SORS: Large-Scale Machine Learning in Cancer and Brain Research: New Applications That Will Drive Future Supercomputing Systems

Date: 14/Jun/2016 Time: 09:00


Sala d'Actes FIB

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15th December 2022. 10:30 am. UPC's Vèrtex Building Auditorium + Gardens & Virtual

We are looking forward to celebrating the BSC staff annual meeting this year.

As in the previous edition, the event will be online and shorter.

The event will begin on December 15th at 10:30 am. We will send you a link nearer the time so you can connect.

Even more than normal, we hope that as many BSC staff as possible will be able to attend and participate.

You can participate by telling us:

What you would like to know about?

Let us know which subjects you find interesting to be incorporated into the BSC directors’ presentations.
Deadline exceeded

What would you like to listen to?

What you would like to share?

We would like to know more about your work, so we have booked one hour of the Annual Meeting to listen to 6 BSC employees that will explain what they do. We encourage you to be one of them.

What I would like to explain

Coming soon

 BSC Talks

We have booked time for 6 employees to explain in 6 minutes what you do at BSC.

The event will be VIRTUAL but the BSC Talks will be presented from the studio where the event is taking place.

We would like you to make short, attractive presentations (6 minutes) so all the BSC staff know what you do.

You could be one of those to go up the stage, and we will help you to prepare it.

What will you need to do?

  1. Let us know about what you would like to explain.
    • Send us a short video (landscape) of 45 seconds’ maximum explaining what you would like to present at
    • State your name, department, research group and a provisional title for your talk.
    • Deadline: November 29th.
  2. All the BSC staff will vote for the 6 most interesting proposals.
    • All videos will be available at the web page and the voting process will be open. Each employee will be able to vote up to 3 proposals.
  3. If your proposal is one of the chosen ones:
    • A training session will be organized for the 6 most voted.
  4. Prepare a 6 minutes’ presentation.
  5. The best presentation of December 15th will be awarded!

Directors’ presentation of 2022

We would like to know what subjects you are interested in so as to incorporate them in the directors’ presentation of the center. Fill in this form with your questions.

Speaker: Rick Stevens, Argonne National Laboratory and University of Chicago

Abstract: In this talk I’ll discuss the DOE/NCI cancer research co-design projects that are a key part of the Presidential Moonshot Cancer Initiative and the brain connectome project at the heart of the National Brain Observatory concept being developed at Argonne.  These two projects are aimed at major problems in cancer and brain research and are emerging as major Exascale computing drivers that require the integration of large-scale machine learning, data analytics and simulation.  I will also discuss our Argonne computing roadmap including the Athena, Theta and Aurora supercomputers and new directions we are investigating for hardware acceleration of deep learning applications in future large-scale platforms.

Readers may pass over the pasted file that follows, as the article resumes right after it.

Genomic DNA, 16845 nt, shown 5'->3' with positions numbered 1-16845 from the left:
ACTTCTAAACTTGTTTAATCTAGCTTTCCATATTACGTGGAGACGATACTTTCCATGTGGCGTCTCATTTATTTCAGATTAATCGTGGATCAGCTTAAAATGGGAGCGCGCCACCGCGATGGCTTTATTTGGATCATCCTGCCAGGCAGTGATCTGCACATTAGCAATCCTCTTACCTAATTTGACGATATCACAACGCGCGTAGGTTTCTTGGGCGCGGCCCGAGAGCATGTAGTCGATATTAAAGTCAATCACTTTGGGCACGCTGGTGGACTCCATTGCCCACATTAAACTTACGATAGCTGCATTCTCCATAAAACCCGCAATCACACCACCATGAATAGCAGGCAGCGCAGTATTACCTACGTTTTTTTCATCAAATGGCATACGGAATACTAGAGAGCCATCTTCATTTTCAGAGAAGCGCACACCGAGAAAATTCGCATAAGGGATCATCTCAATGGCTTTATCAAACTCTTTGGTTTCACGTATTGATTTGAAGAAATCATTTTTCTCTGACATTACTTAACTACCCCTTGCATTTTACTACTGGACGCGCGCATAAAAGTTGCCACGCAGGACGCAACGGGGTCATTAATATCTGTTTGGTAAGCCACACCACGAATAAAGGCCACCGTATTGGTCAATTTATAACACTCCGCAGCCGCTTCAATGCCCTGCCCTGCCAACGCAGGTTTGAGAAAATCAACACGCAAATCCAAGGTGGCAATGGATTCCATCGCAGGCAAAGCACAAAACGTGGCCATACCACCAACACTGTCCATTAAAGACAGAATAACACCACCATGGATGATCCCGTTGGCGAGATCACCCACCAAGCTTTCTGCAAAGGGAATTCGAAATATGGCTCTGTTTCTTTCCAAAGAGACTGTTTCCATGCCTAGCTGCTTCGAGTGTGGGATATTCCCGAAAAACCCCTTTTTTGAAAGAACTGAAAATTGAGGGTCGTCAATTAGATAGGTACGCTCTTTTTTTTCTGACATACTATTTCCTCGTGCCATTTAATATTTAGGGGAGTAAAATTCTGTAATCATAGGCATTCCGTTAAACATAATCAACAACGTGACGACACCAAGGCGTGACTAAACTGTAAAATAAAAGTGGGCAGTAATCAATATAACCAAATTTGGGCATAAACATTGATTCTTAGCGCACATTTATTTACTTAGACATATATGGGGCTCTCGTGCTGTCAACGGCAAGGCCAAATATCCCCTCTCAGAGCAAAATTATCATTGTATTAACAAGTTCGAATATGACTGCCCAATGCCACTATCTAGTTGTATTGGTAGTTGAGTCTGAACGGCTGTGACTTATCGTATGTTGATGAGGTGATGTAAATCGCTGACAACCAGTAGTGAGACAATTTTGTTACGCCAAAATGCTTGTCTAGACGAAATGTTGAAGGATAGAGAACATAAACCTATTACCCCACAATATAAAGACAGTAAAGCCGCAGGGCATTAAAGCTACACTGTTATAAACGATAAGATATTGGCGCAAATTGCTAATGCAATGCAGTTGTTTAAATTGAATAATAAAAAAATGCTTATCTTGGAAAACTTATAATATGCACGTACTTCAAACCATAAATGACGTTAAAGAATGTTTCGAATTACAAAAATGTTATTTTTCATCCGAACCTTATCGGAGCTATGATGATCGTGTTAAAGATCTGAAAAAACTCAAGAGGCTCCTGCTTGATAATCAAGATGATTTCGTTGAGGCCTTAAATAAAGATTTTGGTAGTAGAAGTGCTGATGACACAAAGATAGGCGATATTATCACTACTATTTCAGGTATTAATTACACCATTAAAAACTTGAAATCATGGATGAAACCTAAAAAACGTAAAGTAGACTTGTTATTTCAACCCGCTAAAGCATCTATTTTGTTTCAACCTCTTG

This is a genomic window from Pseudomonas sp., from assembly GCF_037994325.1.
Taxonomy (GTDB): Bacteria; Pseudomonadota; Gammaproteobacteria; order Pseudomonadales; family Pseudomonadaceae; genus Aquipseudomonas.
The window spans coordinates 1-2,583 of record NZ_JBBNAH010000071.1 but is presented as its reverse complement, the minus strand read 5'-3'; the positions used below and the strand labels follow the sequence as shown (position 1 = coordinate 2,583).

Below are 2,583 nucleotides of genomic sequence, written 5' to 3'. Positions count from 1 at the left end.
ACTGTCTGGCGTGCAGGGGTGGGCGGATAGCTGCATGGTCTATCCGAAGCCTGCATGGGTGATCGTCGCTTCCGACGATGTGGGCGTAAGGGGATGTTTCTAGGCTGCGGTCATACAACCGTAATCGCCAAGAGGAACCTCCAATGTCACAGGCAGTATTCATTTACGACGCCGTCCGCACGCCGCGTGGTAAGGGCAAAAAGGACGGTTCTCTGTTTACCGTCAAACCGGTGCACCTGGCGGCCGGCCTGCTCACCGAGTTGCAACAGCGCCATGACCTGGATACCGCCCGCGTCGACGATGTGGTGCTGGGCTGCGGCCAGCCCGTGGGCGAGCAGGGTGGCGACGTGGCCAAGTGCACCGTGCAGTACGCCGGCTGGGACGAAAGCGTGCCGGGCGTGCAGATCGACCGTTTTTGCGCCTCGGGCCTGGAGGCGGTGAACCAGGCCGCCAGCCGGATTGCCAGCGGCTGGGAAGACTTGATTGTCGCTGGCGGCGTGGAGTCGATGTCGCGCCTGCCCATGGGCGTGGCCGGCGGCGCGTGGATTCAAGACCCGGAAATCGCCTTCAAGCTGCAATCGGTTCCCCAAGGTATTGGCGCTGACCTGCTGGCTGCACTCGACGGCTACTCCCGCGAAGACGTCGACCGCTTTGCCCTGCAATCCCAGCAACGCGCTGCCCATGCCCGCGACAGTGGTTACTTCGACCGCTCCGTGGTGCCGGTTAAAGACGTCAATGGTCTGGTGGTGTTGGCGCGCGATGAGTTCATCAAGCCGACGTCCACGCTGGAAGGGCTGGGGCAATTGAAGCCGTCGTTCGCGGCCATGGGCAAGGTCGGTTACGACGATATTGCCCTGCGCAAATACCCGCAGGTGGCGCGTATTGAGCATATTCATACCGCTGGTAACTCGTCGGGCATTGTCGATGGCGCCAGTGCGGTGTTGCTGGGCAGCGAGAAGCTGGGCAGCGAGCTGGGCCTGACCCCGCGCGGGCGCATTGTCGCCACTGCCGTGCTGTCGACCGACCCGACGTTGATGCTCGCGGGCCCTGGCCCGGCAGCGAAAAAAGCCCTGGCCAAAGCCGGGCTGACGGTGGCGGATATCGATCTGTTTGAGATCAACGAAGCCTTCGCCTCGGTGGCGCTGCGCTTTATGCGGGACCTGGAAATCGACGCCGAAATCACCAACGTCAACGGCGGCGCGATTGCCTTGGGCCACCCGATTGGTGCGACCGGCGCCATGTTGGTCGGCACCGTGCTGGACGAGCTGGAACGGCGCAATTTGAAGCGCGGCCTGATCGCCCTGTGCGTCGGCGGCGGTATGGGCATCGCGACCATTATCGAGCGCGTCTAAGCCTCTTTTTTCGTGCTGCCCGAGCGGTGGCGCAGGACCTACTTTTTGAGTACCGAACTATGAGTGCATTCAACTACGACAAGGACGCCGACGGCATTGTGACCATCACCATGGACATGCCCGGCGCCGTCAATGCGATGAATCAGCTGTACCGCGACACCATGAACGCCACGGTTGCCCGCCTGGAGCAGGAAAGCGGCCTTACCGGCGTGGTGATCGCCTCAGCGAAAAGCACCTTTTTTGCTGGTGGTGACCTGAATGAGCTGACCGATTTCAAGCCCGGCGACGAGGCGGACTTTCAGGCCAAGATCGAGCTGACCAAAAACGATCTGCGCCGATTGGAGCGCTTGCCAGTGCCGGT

Bio: Rick L. Stevens is the Associate Laboratory Director of Computing, Environment, and Life Sciences (CELS) at Argonne National Laboratory, which is the U.S. Department of Energy’s (DOE’s) oldest lab for science and energy research.  The CELS directorate that he leads includes the Argonne Leadership Computing Facility, the Advanced Protein Characterization Facility and the DOE’s Atmospheric Climate Research Facility Southern Great Plains Site. He leads Argonne’s computational genomics program. He is a professor of computer science at the University of Chicago (UChicago) and is involved in interdisciplinary studies at the Computation Institute and at the Institute for Genomics and Systems Biology, where he holds senior fellow appointments.

Stevens is also Principle investigator for the NIAID Bioinformatics Resource Center program where his group has developed computational tools and genomics databases to support infectious disease research.  He is lead of the DOE/NCI pilot project for modeling cancer drug response for cell lines and patient derived xenografts, that combines machine learning, optimal experimental design and hybrid modeling that integrates statistical and mechanistic modeling approaches.   He also leads the multi laboratory DOE exascale applications project on scalable methods for predictive oncology. Stevens is co-principal investigator, chief technical officer, and chief architect of the DOE Systems Biology Knowledgebase project, an emerging software and data environment designed to enable researchers to collaboratively generate, test and share new hypotheses about gene and protein functions, perform large-scale analyses on a scalable computing infrastructure, and model interactions in microbes, plants, and their communities. 

Stevens is interested in the development of innovative tools and techniques that enable computational scientists to solve important large-scale problems on advanced computers. His research focuses on two principal areas: high-performance computer architectures, and computational problems in the life sciences. In addition to his research work, Stevens teaches courses on computer architecture, collaboration technology, parallel computing, and computational science. He serves on many national and international advisory committees and still finds time to occasionally write code and play with his 3D printer.